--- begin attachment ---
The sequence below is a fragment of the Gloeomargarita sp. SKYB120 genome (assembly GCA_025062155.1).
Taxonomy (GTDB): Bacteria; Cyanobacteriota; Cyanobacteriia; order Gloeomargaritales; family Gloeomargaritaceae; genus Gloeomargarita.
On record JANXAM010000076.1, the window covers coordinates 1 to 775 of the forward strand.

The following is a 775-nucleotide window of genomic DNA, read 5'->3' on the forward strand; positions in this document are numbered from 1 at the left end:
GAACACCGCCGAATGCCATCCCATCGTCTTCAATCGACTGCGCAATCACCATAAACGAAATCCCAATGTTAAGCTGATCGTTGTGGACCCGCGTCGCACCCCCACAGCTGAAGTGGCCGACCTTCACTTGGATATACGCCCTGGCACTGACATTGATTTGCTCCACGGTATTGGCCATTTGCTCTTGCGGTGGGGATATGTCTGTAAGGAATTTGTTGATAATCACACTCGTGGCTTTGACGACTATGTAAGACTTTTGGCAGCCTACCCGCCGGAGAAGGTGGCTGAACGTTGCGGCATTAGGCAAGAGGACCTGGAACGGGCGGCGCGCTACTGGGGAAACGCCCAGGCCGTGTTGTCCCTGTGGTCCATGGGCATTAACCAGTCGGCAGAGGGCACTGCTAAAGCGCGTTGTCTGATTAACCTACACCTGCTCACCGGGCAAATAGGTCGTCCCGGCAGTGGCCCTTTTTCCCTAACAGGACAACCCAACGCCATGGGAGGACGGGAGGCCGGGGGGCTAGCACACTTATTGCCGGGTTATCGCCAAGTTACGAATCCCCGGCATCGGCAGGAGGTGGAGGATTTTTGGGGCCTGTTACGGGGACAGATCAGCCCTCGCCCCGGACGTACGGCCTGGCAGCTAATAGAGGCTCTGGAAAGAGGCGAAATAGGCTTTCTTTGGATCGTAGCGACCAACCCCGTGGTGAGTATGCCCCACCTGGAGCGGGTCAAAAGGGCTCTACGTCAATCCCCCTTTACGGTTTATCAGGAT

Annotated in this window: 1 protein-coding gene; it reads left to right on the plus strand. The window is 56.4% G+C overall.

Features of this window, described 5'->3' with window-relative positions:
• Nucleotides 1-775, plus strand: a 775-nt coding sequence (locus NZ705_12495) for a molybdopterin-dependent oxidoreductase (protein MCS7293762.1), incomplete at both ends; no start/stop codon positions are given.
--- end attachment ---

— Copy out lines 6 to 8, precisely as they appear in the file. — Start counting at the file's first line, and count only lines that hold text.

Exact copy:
Annotated in this window: 1 protein-coding gene; it reads left to right on the plus strand. The window is 56.4% G+C overall.

Features of this window, described 5'->3' with window-relative positions:
• Nucleotides 1-775, plus strand: a 775-nt coding sequence (locus NZ705_12495) for a molybdopterin-dependent oxidoreductase (protein MCS7293762.1), incomplete at both ends; no start/stop codon positions are given.